Robert Sugden travels the 'third way' with a faithful yet uneasy guide.
Anthony Giddens has been one of the most prominent participants in recent debates about the future of social democracy; his ideas have provided intellectual support for the new Labour project. This book is a collection of contributions to the debate about the "third way". Giddens has chosen papers that are broadly supportive of third-way ideas, policy directed, non-technical and short. Geographically, the authors are representative of the social-democratic world: there are contributions from Britain, continental Europe, Australia, New Zealand and from left-leaning American liberals. The authors are mostly academics, but their papers are addressed to a general audience interested in (as the blurb puts it) "the future of progressive politics".
Very little scepticism has survived Giddens's filter, but in a moment of candour, Hugh Collins notes the attractions of "the third way" as a political slogan: "it is brief and unspecific, yet it implies that it is at once new, radical, but centrist". A cynical reader will find examples of the superficial restyling of old policies. For example, Paul Dalziel manages to build the closed shop and a "strong industrial relations framework (to) protect civilised wages" into his version of the third way. Michael Jacobs of the Fabian Society rejects the outmoded industrial policy of "picking winners", but then recommends government support for the biotechnology industry "based on an analysis of trends in the global economy". In the middle of some sensible proposals for environmental policy, Jacobs slips in the argument that public investment in environmental technology should be directed not, as one might have thought, towards the improvement of the environment, but towards the creation of jobs in the United Kingdom. Passages such as these raise doubts as to whether the proponents of the third way really have accepted the logic of the market.
So what is the third way? Giddens defines it as "the renewal of social democracy in contemporary social conditions". The first way is that of traditional social democracy in its various forms - British-style labourism, the social markets of continental Europe, and the Nordic welfare states. Giddens thinks these models are unsustainable against the forces of globalisation and individualism. The second way is that of neoliberalism. According to Giddens, "neoliberalism is not a viable political philosophy", because it offers no means of generating social cohesion; the Thatcherite combination of market liberalism with social conservatism is fundamentally unstable, because the traditions to which conservatism appeals are being eroded by global markets. For Giddens, the timeless values of social democracy are equality, social solidarity and care for the most vulnerable. The problem is to find institutional structures that uphold these values in the world as it now is.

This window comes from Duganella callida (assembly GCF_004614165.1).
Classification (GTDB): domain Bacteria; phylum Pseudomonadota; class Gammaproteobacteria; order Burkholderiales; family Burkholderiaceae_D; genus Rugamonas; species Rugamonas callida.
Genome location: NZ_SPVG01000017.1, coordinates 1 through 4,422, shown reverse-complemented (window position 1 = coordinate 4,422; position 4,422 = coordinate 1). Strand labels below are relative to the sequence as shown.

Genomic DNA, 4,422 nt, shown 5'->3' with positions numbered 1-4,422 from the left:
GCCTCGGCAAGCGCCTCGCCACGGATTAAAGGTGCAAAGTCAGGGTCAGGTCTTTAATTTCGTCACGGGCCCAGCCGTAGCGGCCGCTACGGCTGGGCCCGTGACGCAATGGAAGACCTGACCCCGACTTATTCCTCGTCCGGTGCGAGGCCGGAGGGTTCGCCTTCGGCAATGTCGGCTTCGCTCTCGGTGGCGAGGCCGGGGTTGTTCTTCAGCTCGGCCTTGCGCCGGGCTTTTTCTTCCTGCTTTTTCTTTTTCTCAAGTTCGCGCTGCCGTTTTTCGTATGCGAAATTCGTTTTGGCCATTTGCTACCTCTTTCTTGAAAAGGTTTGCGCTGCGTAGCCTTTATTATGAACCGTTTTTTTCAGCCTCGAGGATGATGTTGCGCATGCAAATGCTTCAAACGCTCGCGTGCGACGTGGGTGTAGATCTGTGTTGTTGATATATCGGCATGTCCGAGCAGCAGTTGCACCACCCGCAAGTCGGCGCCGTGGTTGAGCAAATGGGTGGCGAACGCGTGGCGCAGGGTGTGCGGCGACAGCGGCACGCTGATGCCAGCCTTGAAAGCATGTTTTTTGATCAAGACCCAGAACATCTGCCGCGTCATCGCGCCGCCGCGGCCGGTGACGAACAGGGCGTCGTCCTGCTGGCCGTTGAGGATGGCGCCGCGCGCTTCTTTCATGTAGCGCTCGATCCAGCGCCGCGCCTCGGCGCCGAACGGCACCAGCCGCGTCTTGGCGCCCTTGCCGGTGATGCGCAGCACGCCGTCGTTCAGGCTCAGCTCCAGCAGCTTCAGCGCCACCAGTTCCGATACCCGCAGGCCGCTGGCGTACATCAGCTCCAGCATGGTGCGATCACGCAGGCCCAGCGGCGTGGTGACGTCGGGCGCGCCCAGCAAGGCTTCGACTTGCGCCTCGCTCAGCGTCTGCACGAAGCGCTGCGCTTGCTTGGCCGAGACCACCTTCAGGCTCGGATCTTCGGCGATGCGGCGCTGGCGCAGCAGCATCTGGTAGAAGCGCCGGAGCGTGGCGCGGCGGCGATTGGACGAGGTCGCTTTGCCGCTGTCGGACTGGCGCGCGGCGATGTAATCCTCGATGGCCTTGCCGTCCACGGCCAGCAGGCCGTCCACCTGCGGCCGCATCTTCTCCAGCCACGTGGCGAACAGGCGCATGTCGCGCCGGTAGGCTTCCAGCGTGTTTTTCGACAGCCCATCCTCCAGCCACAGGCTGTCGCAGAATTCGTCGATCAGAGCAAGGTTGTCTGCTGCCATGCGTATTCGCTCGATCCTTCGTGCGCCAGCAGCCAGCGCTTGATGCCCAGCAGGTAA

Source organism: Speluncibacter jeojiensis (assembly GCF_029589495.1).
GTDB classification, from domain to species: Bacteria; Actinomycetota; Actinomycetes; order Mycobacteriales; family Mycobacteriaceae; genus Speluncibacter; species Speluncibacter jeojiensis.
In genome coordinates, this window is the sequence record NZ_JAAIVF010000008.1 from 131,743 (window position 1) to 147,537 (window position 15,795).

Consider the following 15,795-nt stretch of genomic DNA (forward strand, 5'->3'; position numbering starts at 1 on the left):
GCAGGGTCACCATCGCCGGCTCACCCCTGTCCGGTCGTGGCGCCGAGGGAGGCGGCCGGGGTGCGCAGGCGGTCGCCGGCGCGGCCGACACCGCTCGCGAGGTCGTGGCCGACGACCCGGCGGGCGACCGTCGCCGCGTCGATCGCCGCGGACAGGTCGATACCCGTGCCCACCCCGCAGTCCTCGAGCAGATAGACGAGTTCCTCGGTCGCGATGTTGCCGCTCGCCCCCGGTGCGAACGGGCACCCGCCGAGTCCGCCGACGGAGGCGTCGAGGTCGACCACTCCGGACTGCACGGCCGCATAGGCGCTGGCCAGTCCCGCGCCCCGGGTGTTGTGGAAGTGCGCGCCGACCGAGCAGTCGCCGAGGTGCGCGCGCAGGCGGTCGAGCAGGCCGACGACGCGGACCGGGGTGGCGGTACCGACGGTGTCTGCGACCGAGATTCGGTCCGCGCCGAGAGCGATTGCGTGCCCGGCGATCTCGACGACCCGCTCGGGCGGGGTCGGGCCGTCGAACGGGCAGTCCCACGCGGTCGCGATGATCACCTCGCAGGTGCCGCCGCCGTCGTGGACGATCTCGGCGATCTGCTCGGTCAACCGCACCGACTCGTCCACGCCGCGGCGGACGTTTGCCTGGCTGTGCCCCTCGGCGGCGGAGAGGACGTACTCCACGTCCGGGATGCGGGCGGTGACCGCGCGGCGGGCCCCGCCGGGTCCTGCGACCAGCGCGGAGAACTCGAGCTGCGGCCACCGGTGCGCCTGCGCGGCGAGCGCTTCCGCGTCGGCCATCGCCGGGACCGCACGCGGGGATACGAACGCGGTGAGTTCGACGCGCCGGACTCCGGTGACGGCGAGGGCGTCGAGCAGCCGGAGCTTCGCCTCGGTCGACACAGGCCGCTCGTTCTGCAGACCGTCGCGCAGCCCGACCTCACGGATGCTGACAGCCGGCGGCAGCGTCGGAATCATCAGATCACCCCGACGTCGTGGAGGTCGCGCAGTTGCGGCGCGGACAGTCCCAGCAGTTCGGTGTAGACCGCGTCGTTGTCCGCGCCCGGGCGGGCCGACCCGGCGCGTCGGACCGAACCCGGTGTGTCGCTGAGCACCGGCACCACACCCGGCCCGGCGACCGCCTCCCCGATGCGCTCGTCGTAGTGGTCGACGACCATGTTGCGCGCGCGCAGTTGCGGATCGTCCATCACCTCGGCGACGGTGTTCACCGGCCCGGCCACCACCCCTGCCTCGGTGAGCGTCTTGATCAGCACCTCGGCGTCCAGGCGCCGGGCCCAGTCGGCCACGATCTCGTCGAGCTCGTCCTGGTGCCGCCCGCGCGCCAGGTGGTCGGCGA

Read together, these papers convey a clear impression of the nature and extent of this problem. In the decades following the second world war, social democracy was supported by an economy that offered secure employment to poorly skilled male workers, at wages that allowed them to support families; the prevailing family structure ensured that children were supported from labour income. Thus, the postwar welfare state was in essence a system of social insurance. But technological advances are now wiping out the jobs that once paid relatively high wages for low-skilled labour. And in a globalised economy, the wages paid for given levels of skill across the world must converge. The market can still create low-skill jobs, but only at low wages and with little security. At the same time, the traditional family structure is eroding. A gap is opening up between childless people in full-time employment, who are enjoying the fruits of economic growth, and the increasing number of single-parent households. The costs of child rearing are being concentrated on fewer and - as more middle-class women opt out of child-bearing - poorer people.
We are left in no doubt that the traditional, continental European model of social democracy is unsustainable. By tying social benefits to employment through contributory insurance schemes, and by trying to maintain secure, high-wage employment, this model has benefited insiders (those already in employment, or enjoying generous pensions and early-retirement schemes) at the expense of outsiders, who cannot get a foothold in the labour market. The difficulties this creates for younger people, especially women, is one factor in explaining the low birth rates in many continental countries, which further undermine the long-run viability of these systems.